It really wasn’t tough getting the publishing company off the ground because I was blessed to have a six figure salary at my corporate job. So, I didn’t have to deal with that “starving artist” situation. My daytime salary afforded me the resources I needed to bank roll Hollygrove Publishing in the early stages when the company wasn’t making any money.

How do you come up with the stories and characters? Every author has his/her method of writing books. I search for moral dilemmas. In my opinion, a “real” moral dilemma is the type of issue that will divide the opinions in a room. Once I find an issue that I feel will divide a room (meaning splitting the opinions of a group of people), I develop a storyline to fit around the dilemma I choose to write about.

How do you research for your books.  I will use Deadbeat as an example.  Your books just really come to life and it just seems like you must go out there on the street and interview people or something, or are these stories from life experiences that you have had. I’m almost ashamed to admit this, but I’ve never researched the topic of any of my books. The closest thing to research I’ve ever done was a non-scientific poll I took while writing the novel, Mama’s Lies-Daddy’s Pain. I stood outside a shopping mall and asked one hundred women if they knew any woman who’d lied about the identity of their child’s father. Sad to say, 76 out of those 100 women knew at least one woman who’d falsely accused a man of fathering a child. As far as the novel, DEADBEAT is concerned; I never spoke to any homeless people. Honestly, I didn’t need to. Growing up in New Orleans, I saw homeless people everywhere. I simply used my observations of homeless people throughout the course of my life to write that story.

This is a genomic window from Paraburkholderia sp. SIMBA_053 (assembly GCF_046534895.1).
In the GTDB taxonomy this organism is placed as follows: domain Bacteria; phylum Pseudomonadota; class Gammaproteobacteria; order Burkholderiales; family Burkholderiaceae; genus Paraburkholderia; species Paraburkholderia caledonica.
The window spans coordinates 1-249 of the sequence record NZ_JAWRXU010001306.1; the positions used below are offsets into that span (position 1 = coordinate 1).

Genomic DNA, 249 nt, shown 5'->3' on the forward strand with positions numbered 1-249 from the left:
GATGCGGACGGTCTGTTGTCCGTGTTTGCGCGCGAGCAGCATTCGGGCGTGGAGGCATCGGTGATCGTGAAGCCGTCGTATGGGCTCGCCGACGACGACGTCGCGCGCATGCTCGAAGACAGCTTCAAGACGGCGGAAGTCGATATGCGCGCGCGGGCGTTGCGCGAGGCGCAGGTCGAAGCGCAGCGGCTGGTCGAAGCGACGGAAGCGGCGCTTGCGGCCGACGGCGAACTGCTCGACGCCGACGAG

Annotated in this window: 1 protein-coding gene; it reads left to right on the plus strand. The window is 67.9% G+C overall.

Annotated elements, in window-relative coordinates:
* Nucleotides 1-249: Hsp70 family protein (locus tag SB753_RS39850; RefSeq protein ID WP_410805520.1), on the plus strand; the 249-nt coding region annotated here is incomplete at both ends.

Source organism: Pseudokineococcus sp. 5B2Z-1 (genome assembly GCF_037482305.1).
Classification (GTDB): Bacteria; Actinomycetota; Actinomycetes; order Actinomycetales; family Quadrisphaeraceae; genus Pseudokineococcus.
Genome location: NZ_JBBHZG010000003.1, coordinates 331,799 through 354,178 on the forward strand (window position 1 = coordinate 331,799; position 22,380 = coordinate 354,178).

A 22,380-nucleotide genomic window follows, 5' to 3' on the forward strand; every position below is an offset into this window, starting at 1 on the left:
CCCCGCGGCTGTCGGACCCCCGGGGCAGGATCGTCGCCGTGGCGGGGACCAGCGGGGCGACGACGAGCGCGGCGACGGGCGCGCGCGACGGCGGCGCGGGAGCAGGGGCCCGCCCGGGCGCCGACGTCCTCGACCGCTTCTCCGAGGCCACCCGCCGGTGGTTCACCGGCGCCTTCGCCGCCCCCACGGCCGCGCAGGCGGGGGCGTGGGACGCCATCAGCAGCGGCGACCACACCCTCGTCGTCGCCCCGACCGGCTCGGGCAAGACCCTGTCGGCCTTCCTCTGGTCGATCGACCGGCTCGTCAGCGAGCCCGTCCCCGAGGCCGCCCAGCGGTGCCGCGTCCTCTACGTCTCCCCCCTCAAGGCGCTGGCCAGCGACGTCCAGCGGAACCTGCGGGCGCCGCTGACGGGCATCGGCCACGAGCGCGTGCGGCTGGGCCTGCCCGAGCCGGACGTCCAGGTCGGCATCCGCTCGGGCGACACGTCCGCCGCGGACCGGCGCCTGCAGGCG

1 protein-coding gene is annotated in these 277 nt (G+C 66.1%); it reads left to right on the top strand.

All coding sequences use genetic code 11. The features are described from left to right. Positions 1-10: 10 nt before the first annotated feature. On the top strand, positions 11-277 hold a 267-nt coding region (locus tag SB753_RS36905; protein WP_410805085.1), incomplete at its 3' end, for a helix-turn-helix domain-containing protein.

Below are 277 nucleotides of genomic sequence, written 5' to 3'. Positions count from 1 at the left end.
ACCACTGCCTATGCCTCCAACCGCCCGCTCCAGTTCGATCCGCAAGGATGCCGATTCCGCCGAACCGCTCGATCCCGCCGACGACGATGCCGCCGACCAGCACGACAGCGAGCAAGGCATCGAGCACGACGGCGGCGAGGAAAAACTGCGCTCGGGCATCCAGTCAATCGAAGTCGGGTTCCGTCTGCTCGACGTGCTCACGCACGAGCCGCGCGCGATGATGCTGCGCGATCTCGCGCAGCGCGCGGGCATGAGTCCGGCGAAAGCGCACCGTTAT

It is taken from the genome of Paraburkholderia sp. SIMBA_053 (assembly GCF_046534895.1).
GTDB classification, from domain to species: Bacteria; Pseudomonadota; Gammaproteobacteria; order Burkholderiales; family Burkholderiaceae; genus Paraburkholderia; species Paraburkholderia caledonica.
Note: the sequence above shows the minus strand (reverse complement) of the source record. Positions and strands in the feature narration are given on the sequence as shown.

Do you have any certain process that you go through when you write a book? I’m a little unorthodox. Most authors do these elaborate character profiles to help them develop the personality of each of the primary characters. I don’t get into all that. I got too much stuff to do to be sitting down doing all that formal stuff. I make up the characters and their personalities while I’m typing.

I do my writing either early in the morning (around 8am) or late at night (after 11pm). If I’m writing in the morning I can probably be found with my laptop sipping on a cup of coffee at a local coffee shop or tucked away in the corner of a Panera Bread store. If I’m writing late at night you will probably catch me with my laptop at my kitchen table sipping on a glass of Hennessey. I do my best writing at night…lol. 

What do you like to do when you are not writing (hobbies, etc.)? I’m a loner. I’m often so busy that when I do get some free time I like to spend it alone. Like I said earlier, I’ve lived an eventful life; therefore, I’m over the social gatherings, parties, Happy Hours, etc. Been there, done that, got a t-shirt. If I’m not chillin’ in a book store you can probably find me kickin’ it with my two sons (17 and 12). My sons are my homies.

Are you reading anything right now? Not really. Lately, I’ve been going back through my home library and pulling out several business and motivational books by authors like Dennis Kimbro and Napoleon Hill. Rarely do I read fiction. I’d like to, but I just can’t get into it – I know that sounds crazy coming from a fiction author. If I’m reading someone else’s fiction book, that’s less time I’m spending focusing on my own books and/or company. Also, I don’t ever want to be accused of plagiarism. I can look any reader in the eye and say without a shadow of a doubt that the stuff they read in one of my books came from my mind – none of what I’ve written has been “borrowed” from any other author. The premise may be old (because there is nothing new under the sun), but the words and scenarios in my books are all mine.